We take a good look at the Sigma Cine Lens range. Can they keep pace with pricier alternatives? Read on to find out.
Whether it’s the type of camera, lenses or light, each one is as crucial as the next in cinematography regardless of whichever one you prioritize. For me, lenses are the ink and the camera is the brush; I don’t mind using the same brush for different types of work but I have to change up the type of ink I use for its diversity in color & texture.
When I first started shooting I always had to choose between either a solid camera & non-cine lenses or great lenses and an average camera, mostly because of budget. Whenever I chose to go with a better camera but mediocre lenses I was always slightly disappointed because I knew what kind of image I could get with some better glass, but whenever I chose a better lens package with a decent camera instead it felt like I was really bringing the best image out of that camera for some reason. It was always a fight between one or the other, until these last few years where we’ve seen a huge rise in professional level lenses at a very affordable price. One lens manufacturer that is clearly at the forefront of that is Sigma's Cine Lenses.
The need for a consistent look
I recently shot a documentary web-series for Fatherly where they wanted to award fathers/parents for taking various approaches to parenting in an admirable or unique way. They specifically wanted each of them to have a very consistent look across the board, so picking a camera & lens package that was consistent was a must. Knowing this was going to be a bit of a run & gun type of doc shoot, I needed to be fairly flexible with my equipment choices since I wouldn’t have much time or support to do anything too elaborate, as is usually the case in documentaries.
Right off the batt I knew I’d shoot this on a Sony FS7 since that’s normally my go to documentary camera outside of the ARRI Amira. For lenses, I wanted to make sure I could capture some moments as shallow as possible because I knew some of the stories would be very personal. I also wanted the option of zooms since it makes my life way easier, especially on a documentary.
Around the time that I was looking at options, I had just gotten back from Cine Gear Expo in LA and had the opportunity to meet David Shapton & Matt Gregory from Redshark News. Shortly after, they linked me up with the fine folks at Sigma who then offered me an opportunity to test out the company’s new lenses. Since I’ve heard great things about them from everyone I decided to give them a try. I received the 14mm T2, 20mm T1.5, 24mm T1.5, 35mm T1.5, 50mm T1.5, 85mm T1.5 & 135mm T2 as well as the 18-35mm & 50-100mm T2. Awesome.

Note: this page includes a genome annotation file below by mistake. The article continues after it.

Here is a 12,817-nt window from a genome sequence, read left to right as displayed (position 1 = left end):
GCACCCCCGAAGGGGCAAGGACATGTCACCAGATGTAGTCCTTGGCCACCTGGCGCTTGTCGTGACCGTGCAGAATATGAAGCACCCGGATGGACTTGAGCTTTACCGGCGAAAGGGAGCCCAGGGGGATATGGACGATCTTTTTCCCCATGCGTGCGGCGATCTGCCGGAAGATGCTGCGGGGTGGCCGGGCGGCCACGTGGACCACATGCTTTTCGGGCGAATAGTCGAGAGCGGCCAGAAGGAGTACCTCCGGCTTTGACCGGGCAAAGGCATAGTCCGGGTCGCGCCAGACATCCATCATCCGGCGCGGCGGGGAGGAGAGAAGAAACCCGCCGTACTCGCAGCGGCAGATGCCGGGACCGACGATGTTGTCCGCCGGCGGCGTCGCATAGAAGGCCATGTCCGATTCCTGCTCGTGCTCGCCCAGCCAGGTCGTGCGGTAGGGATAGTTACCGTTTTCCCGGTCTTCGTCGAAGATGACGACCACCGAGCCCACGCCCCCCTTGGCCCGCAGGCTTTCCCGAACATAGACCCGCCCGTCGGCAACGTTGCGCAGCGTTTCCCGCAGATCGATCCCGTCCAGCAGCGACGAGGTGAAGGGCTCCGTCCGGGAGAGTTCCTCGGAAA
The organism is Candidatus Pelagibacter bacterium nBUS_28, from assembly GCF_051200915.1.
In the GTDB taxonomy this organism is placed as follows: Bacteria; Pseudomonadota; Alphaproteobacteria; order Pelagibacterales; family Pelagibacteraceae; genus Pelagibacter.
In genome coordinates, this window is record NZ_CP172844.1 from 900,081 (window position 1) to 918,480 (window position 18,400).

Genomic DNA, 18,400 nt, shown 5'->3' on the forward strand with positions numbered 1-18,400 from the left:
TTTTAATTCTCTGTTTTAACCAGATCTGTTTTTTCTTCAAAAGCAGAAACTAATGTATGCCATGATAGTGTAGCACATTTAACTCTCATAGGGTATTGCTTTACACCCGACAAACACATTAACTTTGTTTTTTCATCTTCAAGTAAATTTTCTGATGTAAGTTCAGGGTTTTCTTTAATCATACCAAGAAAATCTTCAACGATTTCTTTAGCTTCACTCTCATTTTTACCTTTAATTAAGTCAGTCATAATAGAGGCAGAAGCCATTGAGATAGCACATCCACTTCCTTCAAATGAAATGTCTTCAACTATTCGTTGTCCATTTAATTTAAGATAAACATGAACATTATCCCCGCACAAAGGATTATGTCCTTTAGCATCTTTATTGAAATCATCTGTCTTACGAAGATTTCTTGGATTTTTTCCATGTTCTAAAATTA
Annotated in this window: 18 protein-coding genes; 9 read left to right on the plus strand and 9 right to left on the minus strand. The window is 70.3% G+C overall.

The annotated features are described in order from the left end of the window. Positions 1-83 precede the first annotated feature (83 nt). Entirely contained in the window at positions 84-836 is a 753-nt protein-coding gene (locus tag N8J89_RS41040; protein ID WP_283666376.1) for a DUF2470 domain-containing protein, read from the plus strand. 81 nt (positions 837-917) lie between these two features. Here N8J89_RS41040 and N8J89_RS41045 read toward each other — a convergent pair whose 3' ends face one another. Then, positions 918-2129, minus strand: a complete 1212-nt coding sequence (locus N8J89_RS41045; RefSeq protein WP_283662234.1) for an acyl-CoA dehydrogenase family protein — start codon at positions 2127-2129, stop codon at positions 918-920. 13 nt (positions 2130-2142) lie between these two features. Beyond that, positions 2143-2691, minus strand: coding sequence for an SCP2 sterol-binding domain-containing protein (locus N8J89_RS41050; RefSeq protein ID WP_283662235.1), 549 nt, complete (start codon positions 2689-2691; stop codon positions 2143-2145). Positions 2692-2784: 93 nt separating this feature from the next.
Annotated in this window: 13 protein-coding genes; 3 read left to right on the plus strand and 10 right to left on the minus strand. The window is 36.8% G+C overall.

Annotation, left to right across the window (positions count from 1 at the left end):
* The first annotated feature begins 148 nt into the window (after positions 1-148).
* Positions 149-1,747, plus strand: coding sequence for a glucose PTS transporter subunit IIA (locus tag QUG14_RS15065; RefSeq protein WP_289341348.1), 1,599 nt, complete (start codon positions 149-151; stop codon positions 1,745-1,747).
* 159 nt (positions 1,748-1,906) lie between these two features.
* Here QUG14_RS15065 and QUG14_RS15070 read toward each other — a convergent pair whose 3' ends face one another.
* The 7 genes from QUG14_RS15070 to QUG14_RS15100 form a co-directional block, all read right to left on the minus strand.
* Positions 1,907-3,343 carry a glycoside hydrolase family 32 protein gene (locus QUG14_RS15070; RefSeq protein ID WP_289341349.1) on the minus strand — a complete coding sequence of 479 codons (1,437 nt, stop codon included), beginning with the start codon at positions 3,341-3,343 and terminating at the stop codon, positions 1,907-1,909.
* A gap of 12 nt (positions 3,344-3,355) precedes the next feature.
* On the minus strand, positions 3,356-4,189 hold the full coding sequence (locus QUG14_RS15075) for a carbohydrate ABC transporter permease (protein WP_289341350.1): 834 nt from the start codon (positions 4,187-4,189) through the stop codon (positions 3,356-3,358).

Mobile shooting with the Sigma cine lenses - Photo Marco Penajoia
I can certainly say I’m a fan of these lenses and while I didn’t do an extensive test with charts & focus marks for accuracy, color & breathing there’s enough attention and good word on the street about them for me to give it a go. Out of the box, I think they look great. They have a nice weight to them and feel well built. I absolutely love all the precise info on the lenses including the filter thread size which I definitely appreciate. I remember thinking to myself as I looked at the lenses how crazy it is that the whole set of primes goes for just under 25K USD. I would most definitely consider owning a set of these especially when you compare them to competitors like Zeiss, Cooke & Arri (which is nuts but yes, I am comparing it to them) on price alone. You get a lot of bang for your buck with these lenses not to mention that they cover full frame, which I think is a very big deal considering where the industry seems to be going with new, bigger sensor cameras.
The look of these lenses is very sharp & crisp but still maintains some gentle texture in there that I like. I decided to have some Hollywood Black Magic filters with me for some of the Fatherly doc pieces because I was going to be shooting a variety of interactions with people and I wanted to add a bit more creaminess to the skin tones specifically. I also don’t want to solely rely on a camera & lens combo all the time for the look, I try to incorporate filters whenever I can to add another ingredient to the texture of the piece.